The City of Pawtucket and the Pawtucket Business Development Corporation also rolled out a new, low-interest financing program to help local businesses. Businesses can access up to $10,000 in working capital under this “unique financing tool.” Learn more by clicking here.

In addition to these local programs, there is a near-endless list of available grants currently being offered across the country. Inc.com has a great roundup on its website; find it by clicking here.

Sprout CoWorking launch webinar series

From discussing human resources best practices during this time of crisis to helping “microbusinesses” navigate COVID-19, Sprout CoWorking is working with the Providence Chamber of Commerce to host a long list of webinars in the coming weeks. Catch up on their full schedule of upcoming events by clicking here.

Here are a few additional webinar resources that may be helpful:

HealthSourceRI extends Special Enrollment Period

If you are uninsured, don’t worry about missing the open enrollment deadline quite yet. HealthSourceRI has extended its new COVID-19 Special Enrollment Period through April 30. To get started, visit www.healthsourceri.com and click on the “Special Enrollment” screen.

Lieutenant Governor Dan McKee continues hosting regular business forum conference calls

Typically held on Tuesdays and Fridays at noon each week, Lt. Gov. McKee’s business forum conference calls cover a wide range of topics related to the COVID-19 crisis. They are free to join and open to the public. You can keep an eye on the weekly schedule – and dial-in information – by following Lt. Gov. McKee on Facebook.

Resources for the local construction industry

The Rhode Island Building & Construction Trades Council has added a number of resources on its website. “While the COVID-19 crisis is certainly an epic challenge, I am certain we can get through the days ahead if we stand together as one union,” said RIBCTC President Michael Sabitoni in a letter to its members.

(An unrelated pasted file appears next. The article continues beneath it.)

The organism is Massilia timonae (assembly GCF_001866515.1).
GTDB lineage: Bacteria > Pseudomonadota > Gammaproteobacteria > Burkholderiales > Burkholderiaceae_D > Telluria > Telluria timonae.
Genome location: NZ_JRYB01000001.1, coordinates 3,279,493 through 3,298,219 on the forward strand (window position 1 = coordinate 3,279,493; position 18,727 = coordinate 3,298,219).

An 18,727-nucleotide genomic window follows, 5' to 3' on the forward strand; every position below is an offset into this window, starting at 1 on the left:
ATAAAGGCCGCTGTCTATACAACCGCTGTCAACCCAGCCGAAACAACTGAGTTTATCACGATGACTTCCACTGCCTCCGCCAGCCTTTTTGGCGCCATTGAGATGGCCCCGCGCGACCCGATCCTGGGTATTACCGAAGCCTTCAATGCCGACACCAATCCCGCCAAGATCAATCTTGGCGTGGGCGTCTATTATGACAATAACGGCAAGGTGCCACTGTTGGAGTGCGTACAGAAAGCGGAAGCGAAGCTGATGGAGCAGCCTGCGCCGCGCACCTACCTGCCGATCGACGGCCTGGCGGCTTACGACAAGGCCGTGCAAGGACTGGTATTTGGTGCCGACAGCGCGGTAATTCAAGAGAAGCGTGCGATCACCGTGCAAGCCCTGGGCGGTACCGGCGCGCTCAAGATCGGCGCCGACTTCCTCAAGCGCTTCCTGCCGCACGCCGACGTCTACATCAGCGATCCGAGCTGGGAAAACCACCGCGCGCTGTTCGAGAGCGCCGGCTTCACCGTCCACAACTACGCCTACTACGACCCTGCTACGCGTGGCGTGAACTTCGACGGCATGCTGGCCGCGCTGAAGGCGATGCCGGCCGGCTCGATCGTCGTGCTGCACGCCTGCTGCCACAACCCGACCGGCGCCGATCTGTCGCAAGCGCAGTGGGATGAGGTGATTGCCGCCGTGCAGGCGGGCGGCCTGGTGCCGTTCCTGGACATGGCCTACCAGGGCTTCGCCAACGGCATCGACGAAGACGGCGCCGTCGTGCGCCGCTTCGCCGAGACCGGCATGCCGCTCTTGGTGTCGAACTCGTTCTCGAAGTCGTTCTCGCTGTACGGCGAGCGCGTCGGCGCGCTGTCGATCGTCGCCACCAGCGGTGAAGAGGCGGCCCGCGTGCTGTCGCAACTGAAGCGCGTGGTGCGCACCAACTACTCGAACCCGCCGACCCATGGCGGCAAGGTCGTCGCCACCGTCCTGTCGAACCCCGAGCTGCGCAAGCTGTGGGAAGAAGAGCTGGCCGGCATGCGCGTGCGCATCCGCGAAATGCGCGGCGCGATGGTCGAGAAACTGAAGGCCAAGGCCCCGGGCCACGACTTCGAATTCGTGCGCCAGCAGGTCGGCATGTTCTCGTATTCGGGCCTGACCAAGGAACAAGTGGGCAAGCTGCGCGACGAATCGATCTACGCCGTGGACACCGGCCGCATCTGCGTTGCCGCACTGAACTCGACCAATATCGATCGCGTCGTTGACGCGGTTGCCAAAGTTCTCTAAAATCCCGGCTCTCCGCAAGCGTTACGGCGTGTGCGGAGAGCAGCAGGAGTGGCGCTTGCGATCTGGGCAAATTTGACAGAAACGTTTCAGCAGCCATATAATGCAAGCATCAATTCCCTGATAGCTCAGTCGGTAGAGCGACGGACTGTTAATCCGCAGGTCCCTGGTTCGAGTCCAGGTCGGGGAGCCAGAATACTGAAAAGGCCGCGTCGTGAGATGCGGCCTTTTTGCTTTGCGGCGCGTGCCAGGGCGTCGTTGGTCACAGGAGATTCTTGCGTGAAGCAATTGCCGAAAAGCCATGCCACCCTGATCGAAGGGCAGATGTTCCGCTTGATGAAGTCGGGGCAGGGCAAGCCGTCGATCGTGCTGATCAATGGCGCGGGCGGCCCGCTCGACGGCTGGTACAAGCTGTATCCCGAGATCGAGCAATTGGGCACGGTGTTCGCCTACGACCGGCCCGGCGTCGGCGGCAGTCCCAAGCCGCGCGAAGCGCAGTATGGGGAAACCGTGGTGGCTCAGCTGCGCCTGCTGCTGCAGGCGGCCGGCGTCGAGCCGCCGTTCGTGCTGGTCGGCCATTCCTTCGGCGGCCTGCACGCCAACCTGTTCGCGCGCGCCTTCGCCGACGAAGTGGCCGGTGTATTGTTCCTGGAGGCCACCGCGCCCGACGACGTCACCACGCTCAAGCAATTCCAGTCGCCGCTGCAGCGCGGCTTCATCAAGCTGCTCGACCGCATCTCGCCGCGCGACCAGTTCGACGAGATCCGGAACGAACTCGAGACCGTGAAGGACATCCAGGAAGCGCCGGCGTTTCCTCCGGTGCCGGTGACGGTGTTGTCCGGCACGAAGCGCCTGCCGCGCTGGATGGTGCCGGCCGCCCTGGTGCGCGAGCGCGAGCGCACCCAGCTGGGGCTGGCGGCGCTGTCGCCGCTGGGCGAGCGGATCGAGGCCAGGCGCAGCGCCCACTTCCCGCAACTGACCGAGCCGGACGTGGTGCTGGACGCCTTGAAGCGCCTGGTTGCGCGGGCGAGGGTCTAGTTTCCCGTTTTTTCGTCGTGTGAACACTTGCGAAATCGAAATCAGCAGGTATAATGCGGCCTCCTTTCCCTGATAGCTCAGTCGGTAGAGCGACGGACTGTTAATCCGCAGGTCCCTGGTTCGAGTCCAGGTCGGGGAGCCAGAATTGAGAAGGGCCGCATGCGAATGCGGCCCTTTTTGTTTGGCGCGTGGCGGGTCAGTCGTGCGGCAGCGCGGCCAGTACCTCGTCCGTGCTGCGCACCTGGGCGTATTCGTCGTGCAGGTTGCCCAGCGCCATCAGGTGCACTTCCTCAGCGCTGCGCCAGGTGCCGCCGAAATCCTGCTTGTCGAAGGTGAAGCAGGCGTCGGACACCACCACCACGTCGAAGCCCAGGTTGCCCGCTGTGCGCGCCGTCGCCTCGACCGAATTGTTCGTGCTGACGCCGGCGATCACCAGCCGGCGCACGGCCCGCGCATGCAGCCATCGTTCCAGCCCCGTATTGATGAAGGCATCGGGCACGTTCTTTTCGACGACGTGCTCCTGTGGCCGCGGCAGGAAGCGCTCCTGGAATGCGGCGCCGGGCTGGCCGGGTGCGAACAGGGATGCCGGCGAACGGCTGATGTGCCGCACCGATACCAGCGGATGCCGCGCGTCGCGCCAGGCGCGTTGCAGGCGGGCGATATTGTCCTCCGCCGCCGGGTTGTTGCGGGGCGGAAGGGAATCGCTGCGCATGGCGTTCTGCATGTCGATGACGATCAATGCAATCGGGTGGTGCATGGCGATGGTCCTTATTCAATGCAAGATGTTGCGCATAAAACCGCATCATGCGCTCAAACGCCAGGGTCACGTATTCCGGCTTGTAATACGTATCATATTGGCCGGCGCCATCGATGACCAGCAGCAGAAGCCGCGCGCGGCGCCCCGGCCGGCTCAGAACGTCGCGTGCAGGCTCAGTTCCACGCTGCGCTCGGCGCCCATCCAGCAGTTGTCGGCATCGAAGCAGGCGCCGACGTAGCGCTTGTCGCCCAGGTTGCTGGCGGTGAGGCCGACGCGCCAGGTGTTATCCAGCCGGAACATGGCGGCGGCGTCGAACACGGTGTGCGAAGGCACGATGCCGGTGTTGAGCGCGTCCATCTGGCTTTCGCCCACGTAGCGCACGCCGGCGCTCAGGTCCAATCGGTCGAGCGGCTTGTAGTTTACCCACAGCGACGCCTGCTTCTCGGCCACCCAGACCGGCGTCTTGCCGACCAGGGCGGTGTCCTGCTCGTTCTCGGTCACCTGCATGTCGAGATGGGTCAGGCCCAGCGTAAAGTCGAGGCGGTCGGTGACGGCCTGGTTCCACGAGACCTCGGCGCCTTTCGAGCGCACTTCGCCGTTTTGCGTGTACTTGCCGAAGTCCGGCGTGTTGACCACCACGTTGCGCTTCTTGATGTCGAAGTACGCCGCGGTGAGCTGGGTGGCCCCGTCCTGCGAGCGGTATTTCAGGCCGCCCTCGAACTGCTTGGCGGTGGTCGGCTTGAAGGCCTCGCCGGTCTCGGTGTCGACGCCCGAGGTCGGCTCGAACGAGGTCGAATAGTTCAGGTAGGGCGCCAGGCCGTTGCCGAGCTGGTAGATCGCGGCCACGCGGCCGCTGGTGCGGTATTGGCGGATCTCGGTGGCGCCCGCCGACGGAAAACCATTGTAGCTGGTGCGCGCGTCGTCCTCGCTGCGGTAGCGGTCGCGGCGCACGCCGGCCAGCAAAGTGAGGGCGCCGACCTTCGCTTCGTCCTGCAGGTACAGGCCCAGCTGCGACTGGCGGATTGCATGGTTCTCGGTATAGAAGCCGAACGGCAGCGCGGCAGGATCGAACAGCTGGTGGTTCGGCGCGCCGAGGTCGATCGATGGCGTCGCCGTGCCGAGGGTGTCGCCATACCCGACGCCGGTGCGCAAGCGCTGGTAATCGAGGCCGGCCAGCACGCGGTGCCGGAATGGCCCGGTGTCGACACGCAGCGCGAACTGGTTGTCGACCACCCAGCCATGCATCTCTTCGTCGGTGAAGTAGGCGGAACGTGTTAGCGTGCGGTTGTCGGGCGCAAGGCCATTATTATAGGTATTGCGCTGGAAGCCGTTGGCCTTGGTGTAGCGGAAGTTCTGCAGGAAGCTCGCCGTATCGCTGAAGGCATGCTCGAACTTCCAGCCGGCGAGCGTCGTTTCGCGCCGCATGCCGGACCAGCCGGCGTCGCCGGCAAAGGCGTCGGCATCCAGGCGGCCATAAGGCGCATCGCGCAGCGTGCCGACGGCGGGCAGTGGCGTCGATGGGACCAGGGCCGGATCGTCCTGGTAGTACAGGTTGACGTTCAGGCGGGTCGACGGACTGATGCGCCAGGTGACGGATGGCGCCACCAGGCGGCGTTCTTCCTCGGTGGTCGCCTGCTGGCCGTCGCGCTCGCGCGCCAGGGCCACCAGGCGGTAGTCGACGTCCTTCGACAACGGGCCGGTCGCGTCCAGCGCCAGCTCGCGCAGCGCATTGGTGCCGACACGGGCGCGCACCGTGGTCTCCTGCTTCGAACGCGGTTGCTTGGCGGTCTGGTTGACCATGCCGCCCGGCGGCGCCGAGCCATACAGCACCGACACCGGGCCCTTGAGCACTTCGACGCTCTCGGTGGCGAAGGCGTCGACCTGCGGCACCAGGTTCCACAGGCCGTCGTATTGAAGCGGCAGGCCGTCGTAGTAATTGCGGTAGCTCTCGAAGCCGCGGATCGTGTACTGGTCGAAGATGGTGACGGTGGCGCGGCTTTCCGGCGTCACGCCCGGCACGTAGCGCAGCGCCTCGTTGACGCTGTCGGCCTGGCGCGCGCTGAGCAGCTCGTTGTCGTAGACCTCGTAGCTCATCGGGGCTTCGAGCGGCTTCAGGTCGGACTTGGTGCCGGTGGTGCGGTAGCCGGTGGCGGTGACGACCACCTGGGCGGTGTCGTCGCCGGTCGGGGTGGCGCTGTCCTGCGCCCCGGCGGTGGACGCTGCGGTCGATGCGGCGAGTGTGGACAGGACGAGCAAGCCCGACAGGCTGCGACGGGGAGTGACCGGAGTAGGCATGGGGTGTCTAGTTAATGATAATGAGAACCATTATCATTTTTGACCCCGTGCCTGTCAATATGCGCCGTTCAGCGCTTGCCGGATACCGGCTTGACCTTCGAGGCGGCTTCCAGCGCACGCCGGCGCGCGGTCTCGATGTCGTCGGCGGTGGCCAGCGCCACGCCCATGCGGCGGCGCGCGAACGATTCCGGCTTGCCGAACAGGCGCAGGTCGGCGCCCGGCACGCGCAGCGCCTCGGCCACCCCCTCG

You can catch up on all the available construction resources by clicking here.

LeadingAge is hosting daily update calls for long-term care facilities

The nation’s elderly population is among the most impacted by this crisis. LeadingAge is developing essential guidance and tools and curating the most relevant resources for aging services providers across the continuum of care. You can catch up on their latest resources by clicking here, or sign up for their daily webinars here.

Staying with long-term care, here are a few additional updates and resources:

Relief Fund for Rhode Island arts and culture workers 

The Rhode Island State Council on the Arts – along with the Rhode Island Foundation, the City of Providence and the Alliance of Artist Communities – recently launched a relief fund to support local self-employed freelance artists. Grants of $1,000 will be awarded and disbursed on a weekly basis to eligible artists across the state. Learn more by clicking here.

Speaking of the arts, the National Endowment for the Arts has also rolled out guidelines to “swiftly distribute funding to nonprofit arts organizations” across the country. The Endowment received $75 million in the CARES Act and is planning to award 40 percent of those funds directly to state and regional arts agencies. Learn more, and apply, by clicking here.

“Bridge loan” program for restaurants and micro-businesses

Rhode Island Commerce worked with the Local Initiative Support Corporation (LISC), the Rhode Island Hospitality Association and Bank Newport to launch a “short-term bridge loan program for restaurants and small businesses” operating in Rhode Island.

Funded through $1 million from Rhode Island Commerce and $1 million from Bank Newport, this program is only available to restaurants and businesses with 1-10 employees. Learn more by clicking here.

Staying with Rhode Island Commerce, here are a few additional resources:

Plus, here are a few more links specific to the restaurant and hospitality industry:

State launches “Rhode Island Delivers” program